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Hot Topic: What's Your Expected Salary? & Other Tough Interview Questions

When prepping for an interview, you scour the internet (and searching for the best advice. But some questions can be hard to prepare for and tough to answer. So what should you do?

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When prepping for an interview, you scour the internet (and searching for the best advice. But some questions can be hard to prepare for and tough to answer. So what should you do?

When you've been in the game as long as some of us old people, you become a sort of interview expert. This is not to say you get the call back everytime. It just means you've heard every question there is and you've learned how to dodge and tackle them. Some questions from interviewers can seem pretty invasive while others are so confusing and you end up not being entirely sure whether or not you can even respond. We've rounded up the most common interview dilemmas you're likely to find yourself in and some guidance on how to tackle them.

What's your expected salary?

This is the ultimate question every interview closes with and it's also the toughest one for candidates to respond to. If you quote too high, you'll look greedy or might be out of their budget. If you quote too low, you might end up doing grunt work for peanuts or they might not take you seriously enough and decide not to hire you. How do you find the middle ground? The first thing to know is how do you rank in your industry? This is in terms of your work experience and what others pay for similar positions (even though there might be variance here). Some organisations will even ask for your previous pay slip not giving you a chance to lie. But if you do find yourself in this situation, your best chance is to give a range i.e. "Between XYZ and ABC". If you don't want to disclose at all, you could tell them that you'd like to discuss salary once there's an offer on the table. Some hiring managers will accept this response. The key thing to remember here is that you need to know your worth so you don't under value yourself. I find more than over quoting, this is biggest mistake a lot of people make.

Access to your online spaces

Most of us are guilty of posting questionable but hilarious memes on out Twitter or Facebook sharing and retweeting what our friends post. These days, some companies will ask you for your social media account handles so they can check up on what your online activities look like. While this is an absolute no-no for most people, it's kind of fair game for an employer to want to know that your values expressed online will not interfere with theirs. If you spew tribalist garbage online then they have a right to know and refuse you an offer. The ethics around this are murky so my advice is either post what you wouldn't be afraid to defend or set your profiles to private.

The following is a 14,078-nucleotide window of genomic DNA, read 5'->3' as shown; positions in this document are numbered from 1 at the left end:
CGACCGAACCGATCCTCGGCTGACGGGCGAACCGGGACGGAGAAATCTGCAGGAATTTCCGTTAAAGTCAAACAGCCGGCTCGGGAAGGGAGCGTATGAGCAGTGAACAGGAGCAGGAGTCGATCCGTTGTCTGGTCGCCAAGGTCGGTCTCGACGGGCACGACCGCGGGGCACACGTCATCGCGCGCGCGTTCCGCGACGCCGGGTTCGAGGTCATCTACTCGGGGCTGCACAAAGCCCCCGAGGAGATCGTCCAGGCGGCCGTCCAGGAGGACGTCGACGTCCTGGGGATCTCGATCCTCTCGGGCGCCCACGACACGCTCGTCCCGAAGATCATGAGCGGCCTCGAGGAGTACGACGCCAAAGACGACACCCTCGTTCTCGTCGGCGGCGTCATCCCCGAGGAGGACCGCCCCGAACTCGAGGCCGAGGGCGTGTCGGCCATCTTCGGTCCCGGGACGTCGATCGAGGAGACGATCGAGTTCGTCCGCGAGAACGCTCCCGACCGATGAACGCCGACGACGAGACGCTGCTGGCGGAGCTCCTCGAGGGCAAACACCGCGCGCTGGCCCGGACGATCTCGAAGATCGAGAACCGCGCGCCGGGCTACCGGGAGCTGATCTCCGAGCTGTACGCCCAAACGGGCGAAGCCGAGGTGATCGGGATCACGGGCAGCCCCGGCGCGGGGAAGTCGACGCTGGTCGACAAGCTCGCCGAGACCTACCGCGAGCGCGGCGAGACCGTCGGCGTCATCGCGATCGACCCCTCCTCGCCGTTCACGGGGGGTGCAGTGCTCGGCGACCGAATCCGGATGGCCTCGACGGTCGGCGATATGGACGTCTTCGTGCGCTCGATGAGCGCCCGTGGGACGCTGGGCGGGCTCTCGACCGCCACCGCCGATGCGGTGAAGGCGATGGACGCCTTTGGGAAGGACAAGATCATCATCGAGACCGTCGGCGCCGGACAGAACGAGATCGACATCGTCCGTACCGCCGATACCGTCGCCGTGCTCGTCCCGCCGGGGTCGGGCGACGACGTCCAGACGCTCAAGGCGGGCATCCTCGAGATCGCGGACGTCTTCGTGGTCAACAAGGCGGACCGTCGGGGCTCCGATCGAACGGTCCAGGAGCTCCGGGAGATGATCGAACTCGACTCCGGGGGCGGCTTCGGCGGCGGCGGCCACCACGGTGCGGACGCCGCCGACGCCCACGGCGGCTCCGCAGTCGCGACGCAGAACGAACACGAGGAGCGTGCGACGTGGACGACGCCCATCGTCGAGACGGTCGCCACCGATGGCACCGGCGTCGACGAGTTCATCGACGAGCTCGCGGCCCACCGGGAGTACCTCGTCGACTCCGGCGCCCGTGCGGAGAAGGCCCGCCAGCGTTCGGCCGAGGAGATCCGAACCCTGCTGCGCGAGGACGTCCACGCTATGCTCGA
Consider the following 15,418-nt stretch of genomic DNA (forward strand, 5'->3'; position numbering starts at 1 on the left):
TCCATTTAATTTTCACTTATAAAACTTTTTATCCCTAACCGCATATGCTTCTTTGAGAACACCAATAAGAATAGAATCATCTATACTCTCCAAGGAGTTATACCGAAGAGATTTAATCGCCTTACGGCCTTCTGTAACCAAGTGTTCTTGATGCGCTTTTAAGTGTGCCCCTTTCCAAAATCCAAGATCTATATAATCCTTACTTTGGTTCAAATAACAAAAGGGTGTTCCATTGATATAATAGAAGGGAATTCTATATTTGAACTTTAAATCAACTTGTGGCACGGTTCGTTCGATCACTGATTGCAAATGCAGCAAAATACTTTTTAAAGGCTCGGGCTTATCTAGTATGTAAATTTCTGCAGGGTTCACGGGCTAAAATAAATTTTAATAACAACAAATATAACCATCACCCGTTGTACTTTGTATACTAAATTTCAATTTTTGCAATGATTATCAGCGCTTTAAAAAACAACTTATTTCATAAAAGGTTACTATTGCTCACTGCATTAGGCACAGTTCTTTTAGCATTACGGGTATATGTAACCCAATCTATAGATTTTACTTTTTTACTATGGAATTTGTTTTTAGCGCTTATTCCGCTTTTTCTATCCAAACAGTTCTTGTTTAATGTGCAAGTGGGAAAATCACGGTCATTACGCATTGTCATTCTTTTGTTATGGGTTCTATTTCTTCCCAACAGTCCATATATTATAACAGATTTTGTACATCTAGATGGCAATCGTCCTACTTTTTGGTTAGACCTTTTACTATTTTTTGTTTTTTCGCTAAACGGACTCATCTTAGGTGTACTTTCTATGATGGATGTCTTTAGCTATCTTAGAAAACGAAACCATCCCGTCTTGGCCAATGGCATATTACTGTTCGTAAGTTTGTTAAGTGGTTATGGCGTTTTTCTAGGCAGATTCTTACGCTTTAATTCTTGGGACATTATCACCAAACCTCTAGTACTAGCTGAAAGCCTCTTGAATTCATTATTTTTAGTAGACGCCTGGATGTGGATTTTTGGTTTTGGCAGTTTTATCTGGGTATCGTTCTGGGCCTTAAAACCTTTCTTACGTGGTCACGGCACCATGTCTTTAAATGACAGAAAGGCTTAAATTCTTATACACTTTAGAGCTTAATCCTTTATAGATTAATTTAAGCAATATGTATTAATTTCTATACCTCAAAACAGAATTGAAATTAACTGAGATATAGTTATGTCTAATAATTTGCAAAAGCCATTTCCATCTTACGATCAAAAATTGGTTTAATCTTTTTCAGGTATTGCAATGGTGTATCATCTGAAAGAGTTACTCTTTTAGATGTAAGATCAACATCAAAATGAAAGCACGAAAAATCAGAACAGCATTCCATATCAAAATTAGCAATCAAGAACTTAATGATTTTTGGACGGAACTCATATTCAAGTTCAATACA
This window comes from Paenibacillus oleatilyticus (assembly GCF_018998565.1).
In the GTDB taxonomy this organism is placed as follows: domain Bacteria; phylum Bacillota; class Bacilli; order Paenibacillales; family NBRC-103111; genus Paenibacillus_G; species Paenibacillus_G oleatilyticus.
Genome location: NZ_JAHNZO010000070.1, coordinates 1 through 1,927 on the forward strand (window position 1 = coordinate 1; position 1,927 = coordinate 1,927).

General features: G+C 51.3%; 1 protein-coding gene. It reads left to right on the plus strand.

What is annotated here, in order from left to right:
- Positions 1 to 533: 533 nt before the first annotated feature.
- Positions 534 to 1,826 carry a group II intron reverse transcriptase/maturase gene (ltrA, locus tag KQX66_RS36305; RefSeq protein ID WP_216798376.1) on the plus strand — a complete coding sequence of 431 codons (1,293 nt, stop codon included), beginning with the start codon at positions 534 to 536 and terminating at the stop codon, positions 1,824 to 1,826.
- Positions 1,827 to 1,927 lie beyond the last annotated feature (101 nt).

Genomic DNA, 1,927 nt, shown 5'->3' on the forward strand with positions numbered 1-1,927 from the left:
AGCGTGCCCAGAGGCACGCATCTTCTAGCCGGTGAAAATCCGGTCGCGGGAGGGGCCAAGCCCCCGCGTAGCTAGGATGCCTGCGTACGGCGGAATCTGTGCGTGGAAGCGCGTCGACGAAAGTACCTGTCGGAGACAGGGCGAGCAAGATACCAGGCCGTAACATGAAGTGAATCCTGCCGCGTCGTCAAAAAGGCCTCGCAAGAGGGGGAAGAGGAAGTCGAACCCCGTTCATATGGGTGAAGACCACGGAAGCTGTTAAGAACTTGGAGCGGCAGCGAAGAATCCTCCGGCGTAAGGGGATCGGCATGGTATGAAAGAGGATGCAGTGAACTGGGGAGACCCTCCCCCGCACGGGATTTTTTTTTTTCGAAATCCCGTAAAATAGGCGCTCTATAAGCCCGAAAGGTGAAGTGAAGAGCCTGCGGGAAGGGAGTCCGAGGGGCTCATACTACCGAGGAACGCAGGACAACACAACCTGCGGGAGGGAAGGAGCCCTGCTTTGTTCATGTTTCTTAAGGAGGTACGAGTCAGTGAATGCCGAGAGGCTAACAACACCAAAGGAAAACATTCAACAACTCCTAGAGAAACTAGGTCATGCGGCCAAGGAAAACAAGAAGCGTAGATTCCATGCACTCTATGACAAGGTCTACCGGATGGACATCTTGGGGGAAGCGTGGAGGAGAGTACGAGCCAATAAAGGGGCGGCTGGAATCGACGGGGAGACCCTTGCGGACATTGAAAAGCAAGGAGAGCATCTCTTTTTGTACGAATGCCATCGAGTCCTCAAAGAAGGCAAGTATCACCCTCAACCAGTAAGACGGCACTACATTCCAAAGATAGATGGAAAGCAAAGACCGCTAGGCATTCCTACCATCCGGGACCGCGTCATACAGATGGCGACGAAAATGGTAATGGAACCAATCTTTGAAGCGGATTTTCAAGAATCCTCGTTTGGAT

What are your weaknesses?

I held interviews a few weeks back where every single candidate told us that their greatest weakness is "being a perfectionist". This is problematic for a number of reasons. I know they all said it because it's one of those weaknesses that makes you look strong anyway. Who wouldn't want someone that makes sure the job done is perfect before it's rolled out? However, 11/11 people giving me this answer just means they all read the same answer from their internet research. if an interviewer asks you this question (and they will) they want to see how self aware you are. Trust me, tihs question is not about singling you out to prove that you're not the right fit. They want to know how well do you understand what you're good at and what you could stand to improve. No one is perfect. Be honest when speaking about a weak point but also be smart enough to talk about how you have or are working on it. It shows self knowledge and a great sense of someone who is willing to improve at every point of their career.

Any tough interview situations you've found yourself in? We'd love to hear them and see if we can help!


Written by

Linda Kimaru

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